I am glad Michaels believes that there is no inconsistency in a politics that seeks economic justice while also opposing racism, sexism, and homophobia. One would not know this from his claim that “anti-discrimination . . . functions as a defense” of “inequality,” or from his remark that elite college professors who take notice of “the ugly truths of racism” are merely “express[ing] . . their class interest.”[6] Nor would one would guess it from the way, more generally, Michaels consistently disparages concern with the inequalities of race, gender, and sexuality—as he does, for example, in his essay in non-site where he attributes the political stance of Jacobin magazine to its audience of “rich kids with short attention spans.” It seems difficult to square, as well, with his demand that political preferences be decided in light of ultimate decisions that are so abstract as to be unreal. What are you for, he insists we answer, fairness or equality? I think that is neither a concretely relevant nor a real choice.[7]

I am sorry to disagree on this point, as on others, because I share Michaels’s sense that the language of race is often used to naturalize and mystify the injustice of a class society, and I agree with him that a politics that emphasizes the pursuit of equality is both preferable to, and has a greater likelihood of success than, one that emphasizes diversity or fairness alone. In my view, such a politics will depend on building a coalition that will combine a range of interests and priorities. I think it will be helpful to that effort not to assume that the concerns of one’s nearest potential allies are foolish. Michaels appears to prefer a different approach.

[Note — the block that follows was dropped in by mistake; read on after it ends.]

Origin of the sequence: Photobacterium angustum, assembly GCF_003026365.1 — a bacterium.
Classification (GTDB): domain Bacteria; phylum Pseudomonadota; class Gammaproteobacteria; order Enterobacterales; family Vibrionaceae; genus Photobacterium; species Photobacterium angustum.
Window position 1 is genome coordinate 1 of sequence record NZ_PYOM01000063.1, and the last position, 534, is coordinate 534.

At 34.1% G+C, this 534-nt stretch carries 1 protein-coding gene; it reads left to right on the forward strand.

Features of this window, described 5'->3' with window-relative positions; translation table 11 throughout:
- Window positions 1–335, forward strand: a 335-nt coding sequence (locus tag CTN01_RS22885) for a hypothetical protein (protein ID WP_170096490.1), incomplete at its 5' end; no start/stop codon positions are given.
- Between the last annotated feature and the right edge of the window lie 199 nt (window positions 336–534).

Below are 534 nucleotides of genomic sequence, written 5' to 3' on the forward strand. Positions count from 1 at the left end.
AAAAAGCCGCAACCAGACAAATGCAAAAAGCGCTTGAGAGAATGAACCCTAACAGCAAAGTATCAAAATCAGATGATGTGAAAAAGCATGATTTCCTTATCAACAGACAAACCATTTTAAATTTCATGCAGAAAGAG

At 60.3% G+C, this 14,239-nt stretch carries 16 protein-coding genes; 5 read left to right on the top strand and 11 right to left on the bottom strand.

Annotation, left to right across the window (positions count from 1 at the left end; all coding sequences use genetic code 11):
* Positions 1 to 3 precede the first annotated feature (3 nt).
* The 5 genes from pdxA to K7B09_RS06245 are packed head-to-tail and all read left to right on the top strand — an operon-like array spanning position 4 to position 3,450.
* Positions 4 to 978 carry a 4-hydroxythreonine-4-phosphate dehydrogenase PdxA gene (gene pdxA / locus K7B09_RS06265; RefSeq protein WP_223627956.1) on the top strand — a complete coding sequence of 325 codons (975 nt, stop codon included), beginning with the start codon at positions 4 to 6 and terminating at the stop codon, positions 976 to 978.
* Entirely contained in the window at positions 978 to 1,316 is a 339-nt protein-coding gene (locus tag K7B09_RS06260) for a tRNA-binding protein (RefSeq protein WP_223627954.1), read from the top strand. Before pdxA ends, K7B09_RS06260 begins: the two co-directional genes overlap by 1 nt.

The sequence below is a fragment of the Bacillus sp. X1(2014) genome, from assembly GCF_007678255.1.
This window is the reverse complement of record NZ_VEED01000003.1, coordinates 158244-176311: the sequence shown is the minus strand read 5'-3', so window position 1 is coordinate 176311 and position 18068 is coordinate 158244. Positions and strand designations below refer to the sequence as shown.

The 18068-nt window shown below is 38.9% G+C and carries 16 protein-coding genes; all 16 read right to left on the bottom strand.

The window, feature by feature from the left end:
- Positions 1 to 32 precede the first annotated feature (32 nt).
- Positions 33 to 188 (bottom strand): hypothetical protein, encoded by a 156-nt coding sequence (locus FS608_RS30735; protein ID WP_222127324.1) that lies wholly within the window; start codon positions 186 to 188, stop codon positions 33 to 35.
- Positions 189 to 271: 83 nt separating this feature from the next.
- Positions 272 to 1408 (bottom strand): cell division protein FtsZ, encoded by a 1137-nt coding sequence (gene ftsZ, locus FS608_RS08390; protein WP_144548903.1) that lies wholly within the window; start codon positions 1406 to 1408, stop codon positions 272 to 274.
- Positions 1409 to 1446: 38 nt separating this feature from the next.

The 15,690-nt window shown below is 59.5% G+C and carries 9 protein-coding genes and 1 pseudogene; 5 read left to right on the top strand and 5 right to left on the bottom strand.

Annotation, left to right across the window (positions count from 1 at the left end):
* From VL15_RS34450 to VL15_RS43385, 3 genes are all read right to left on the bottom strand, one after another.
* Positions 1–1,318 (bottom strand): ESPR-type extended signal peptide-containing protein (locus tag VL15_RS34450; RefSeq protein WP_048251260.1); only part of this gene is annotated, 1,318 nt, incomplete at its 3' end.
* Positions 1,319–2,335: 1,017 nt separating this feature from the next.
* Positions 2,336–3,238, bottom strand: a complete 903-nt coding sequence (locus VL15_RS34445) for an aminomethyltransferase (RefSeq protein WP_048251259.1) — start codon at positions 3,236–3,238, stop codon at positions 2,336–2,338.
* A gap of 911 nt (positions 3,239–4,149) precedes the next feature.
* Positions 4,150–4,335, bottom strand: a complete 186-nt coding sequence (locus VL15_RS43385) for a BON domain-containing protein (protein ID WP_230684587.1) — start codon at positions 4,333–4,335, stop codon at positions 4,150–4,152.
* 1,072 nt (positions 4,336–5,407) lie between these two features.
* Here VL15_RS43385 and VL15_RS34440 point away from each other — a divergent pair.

[1] Michaels aligns his views with those of Michael Fried; I am influenced by the genealogical approach to the philosophy of art exemplified by, e.g., Noel Carroll in Beyond Aesthetics: Philosophical Essays (New York: Cambridge Univ. Press, 2001).

[2] What is at issue in the passage Michaels quotes is not what Michaels calls “the intentional character of works of art.” As Guyer notes, that point is a given. The question is how, if art works must perforce be intentional, they can nevertheless appear to Kant as examples of “free” (as opposed to “dependent) beauty and as occasions for “pure” (as opposed to interested) judgments of taste. Kant’s solution, as Guyer later explains, is to distinguish fine art from all other human activity and to view it as a product of genius.